US to speed up resupply of munitions for Mideast partner nations, official says
By CHRIS CHURCH | STARS AND STRIPES Published: November 10, 2015
DUBAI, United Arab Emirates — The Pentagon is looking into speeding up approval of foreign military sales as allies look to replenish stocks of precision weapons they are using up in campaigns against Islamic State militants in Syria and Iraq and Houthi rebels in Yemen, Secretary of the Air Force Deborah Lee James said Tuesday.
“That’s a key message that I’m going to be taking back to Washington, and it’s one that we are working pretty hard,” she told reporters at the Dubai Airshow.
James said that in her meetings in Dubai, coalition partners have brought up the importance of replacing their inventories of precision-guided munitions.
Partners in the Persian Gulf, including the United Arab Emirates, Qatar, Saudi Arabia and Bahrain, have been conducting multiple airstrikes against the Islamic State as well as fighting the Houthi rebels in Yemen. The Saudi-led bombing campaign in Yemen has been criticized by human rights groups for killing large numbers of civilians in repeated strikes against urban targets.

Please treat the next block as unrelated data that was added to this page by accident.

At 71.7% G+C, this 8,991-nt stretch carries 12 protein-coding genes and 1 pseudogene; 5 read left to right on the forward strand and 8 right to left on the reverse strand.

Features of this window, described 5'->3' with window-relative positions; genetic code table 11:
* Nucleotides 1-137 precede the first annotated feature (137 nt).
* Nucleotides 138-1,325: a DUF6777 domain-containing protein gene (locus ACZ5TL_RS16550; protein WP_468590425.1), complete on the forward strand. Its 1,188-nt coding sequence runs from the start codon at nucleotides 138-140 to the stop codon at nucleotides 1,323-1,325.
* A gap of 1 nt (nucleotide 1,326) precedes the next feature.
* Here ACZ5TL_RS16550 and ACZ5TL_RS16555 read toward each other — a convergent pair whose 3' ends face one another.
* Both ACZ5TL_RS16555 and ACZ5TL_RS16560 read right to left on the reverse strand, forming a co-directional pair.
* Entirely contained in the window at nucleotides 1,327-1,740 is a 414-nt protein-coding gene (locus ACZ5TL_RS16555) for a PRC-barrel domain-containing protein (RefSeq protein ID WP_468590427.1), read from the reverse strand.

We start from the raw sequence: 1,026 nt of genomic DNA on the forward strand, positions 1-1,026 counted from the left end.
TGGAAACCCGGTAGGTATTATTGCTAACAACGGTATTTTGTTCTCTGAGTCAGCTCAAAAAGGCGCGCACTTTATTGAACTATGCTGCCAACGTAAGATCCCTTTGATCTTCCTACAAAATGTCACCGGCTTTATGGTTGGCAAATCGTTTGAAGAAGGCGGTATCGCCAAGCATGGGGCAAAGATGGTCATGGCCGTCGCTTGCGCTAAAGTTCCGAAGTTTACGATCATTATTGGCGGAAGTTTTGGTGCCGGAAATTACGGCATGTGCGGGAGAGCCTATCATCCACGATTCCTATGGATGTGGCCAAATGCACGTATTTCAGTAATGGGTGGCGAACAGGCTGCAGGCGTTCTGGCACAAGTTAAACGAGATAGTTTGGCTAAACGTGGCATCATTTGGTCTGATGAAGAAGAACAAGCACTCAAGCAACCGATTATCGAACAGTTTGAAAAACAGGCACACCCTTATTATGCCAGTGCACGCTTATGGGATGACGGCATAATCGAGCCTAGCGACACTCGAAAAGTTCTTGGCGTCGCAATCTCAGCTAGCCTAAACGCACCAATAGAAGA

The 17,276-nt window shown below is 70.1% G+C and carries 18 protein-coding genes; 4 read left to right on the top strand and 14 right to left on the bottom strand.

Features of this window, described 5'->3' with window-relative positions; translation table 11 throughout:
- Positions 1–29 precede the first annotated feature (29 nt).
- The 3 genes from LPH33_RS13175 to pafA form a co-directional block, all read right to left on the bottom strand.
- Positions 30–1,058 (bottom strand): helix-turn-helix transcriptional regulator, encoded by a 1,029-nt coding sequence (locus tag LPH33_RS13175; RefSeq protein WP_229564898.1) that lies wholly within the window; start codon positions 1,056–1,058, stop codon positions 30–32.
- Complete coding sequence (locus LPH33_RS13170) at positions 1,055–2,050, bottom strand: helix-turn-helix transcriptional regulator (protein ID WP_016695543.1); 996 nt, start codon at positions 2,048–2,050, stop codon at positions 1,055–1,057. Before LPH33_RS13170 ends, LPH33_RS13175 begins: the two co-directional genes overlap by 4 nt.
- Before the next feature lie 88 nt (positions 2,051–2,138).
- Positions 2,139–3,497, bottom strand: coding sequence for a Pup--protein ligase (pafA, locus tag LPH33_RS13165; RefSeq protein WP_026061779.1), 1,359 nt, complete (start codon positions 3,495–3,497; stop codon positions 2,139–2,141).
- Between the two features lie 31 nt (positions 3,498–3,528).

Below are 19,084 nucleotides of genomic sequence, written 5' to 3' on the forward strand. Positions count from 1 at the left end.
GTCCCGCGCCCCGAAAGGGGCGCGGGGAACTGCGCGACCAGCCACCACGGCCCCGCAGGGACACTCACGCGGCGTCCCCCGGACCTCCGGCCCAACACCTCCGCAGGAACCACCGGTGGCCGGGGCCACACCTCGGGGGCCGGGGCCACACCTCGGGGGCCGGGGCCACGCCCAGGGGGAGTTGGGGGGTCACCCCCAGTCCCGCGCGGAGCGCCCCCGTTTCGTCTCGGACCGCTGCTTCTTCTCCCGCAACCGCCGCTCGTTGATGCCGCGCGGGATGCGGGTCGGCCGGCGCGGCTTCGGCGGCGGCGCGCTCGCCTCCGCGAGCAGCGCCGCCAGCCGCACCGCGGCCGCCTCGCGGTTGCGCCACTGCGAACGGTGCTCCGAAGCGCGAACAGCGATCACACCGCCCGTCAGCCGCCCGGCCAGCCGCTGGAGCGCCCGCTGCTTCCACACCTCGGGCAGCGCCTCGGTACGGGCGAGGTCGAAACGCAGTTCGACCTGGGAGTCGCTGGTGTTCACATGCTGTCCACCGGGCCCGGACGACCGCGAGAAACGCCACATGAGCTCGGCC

James said the Air Force is taking seriously the desires of both the defense industry and partner countries for a quicker approval process.
“We need to redouble our efforts and get the message delivered back home that it is important to give much more quick consideration if at all possible,” she said. “But always guarding our most critical technologies. We can’t ever let that go.”
Beyond replenishing munitions, the U.S. and partners must plan ahead on likely future needs, James said. “It does take a certain amount of time to ramp up the industrial base to meet these needs.”
James — who was joined at the news conference by the commander of U.S. Air Forces Central Command, Lt. Gen. Charles Q. Brown Jr. — also discussed a protest by Boeing and partner Lockheed Martin with the Government Accountability Office over the selection of Northrop Grumman to build the new Long Range Strike-Bomber.
“We had a very deliberate process, we took our time, it was key that we do it correctly, and we believe that we did do it correctly,” James said.
“It’s not just our belief; we had independent reviews at different levels within the Department of Defense to include a legal review. So I would like to just stand by and see what the GAO assesses.”
The GAO will have 100 days to review the contract and issue a ruling. If it finds certain discrepancies, it could ask the Air Force to redo some of the factors, but that doesn’t necessarily mean the Air Force would have to draft a new contract, James said.
James is scheduled to continue her tour around the Middle East and Africa, including stops in Kuwait, Qatar, Djibouti, Egypt and Morocco.